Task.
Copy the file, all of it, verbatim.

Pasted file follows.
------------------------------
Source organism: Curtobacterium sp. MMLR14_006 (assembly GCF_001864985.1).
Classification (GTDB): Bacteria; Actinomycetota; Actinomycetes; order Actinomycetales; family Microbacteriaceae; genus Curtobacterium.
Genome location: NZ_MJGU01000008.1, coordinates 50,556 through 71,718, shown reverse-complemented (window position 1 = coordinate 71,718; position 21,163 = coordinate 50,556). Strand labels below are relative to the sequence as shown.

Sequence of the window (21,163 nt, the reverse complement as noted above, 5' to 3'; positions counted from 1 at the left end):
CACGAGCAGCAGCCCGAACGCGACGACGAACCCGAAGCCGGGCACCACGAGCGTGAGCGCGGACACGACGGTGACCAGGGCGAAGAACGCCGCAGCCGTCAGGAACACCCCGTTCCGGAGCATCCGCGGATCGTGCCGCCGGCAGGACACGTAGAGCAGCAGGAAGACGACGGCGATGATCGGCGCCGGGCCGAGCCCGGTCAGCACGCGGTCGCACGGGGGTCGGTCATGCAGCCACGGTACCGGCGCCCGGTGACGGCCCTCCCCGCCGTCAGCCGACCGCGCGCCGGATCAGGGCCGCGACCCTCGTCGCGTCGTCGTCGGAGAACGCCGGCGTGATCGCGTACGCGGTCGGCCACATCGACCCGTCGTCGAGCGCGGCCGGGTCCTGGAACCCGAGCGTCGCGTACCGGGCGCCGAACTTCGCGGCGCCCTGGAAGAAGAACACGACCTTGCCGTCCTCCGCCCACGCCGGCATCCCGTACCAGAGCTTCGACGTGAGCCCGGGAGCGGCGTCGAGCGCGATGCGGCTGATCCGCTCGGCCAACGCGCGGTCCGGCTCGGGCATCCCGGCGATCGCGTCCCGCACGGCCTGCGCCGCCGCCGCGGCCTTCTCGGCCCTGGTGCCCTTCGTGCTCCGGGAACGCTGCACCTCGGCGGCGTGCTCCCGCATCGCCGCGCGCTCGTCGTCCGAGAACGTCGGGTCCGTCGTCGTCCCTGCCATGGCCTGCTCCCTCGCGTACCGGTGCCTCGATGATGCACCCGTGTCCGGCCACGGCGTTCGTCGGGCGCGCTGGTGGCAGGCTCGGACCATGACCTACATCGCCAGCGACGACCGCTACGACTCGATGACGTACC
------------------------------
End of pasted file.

Source organism: Curtobacterium sp. MMLR14_006 (assembly GCF_001864985.1).
Classification (GTDB): Bacteria; Actinomycetota; Actinomycetes; order Actinomycetales; family Microbacteriaceae; genus Curtobacterium.
Genome location: NZ_MJGU01000008.1, coordinates 50,556 through 71,718, shown reverse-complemented (window position 1 = coordinate 71,718; position 21,163 = coordinate 50,556). Strand labels below are relative to the sequence as shown.

Sequence of the window (21,163 nt, the reverse complement as noted above, 5' to 3'; positions counted from 1 at the left end):
CACGAGCAGCAGCCCGAACGCGACGACGAACCCGAAGCCGGGCACCACGAGCGTGAGCGCGGACACGACGGTGACCAGGGCGAAGAACGCCGCAGCCGTCAGGAACACCCCGTTCCGGAGCATCCGCGGATCGTGCCGCCGGCAGGACACGTAGAGCAGCAGGAAGACGACGGCGATGATCGGCGCCGGGCCGAGCCCGGTCAGCACGCGGTCGCACGGGGGTCGGTCATGCAGCCACGGTACCGGCGCCCGGTGACGGCCCTCCCCGCCGTCAGCCGACCGCGCGCCGGATCAGGGCCGCGACCCTCGTCGCGTCGTCGTCGGAGAACGCCGGCGTGATCGCGTACGCGGTCGGCCACATCGACCCGTCGTCGAGCGCGGCCGGGTCCTGGAACCCGAGCGTCGCGTACCGGGCGCCGAACTTCGCGGCGCCCTGGAAGAAGAACACGACCTTGCCGTCCTCCGCCCACGCCGGCATCCCGTACCAGAGCTTCGACGTGAGCCCGGGAGCGGCGTCGAGCGCGATGCGGCTGATCCGCTCGGCCAACGCGCGGTCCGGCTCGGGCATCCCGGCGATCGCGTCCCGCACGGCCTGCGCCGCCGCCGCGGCCTTCTCGGCCCTGGTGCCCTTCGTGCTCCGGGAACGCTGCACCTCGGCGGCGTGCTCCCGCATCGCCGCGCGCTCGTCGTCCGAGAACGTCGGGTCCGTCGTCGTCCCTGCCATGGCCTGCTCCCTCGCGTACCGGTGCCTCGATGATGCACCCGTGTCCGGCCACGGCGTTCGTCGGGCGCGCTGGTGGCAGGCTCGGACCATGACCTACATCGCCAGCGACGACCGCTACGACTCGATGACGTACC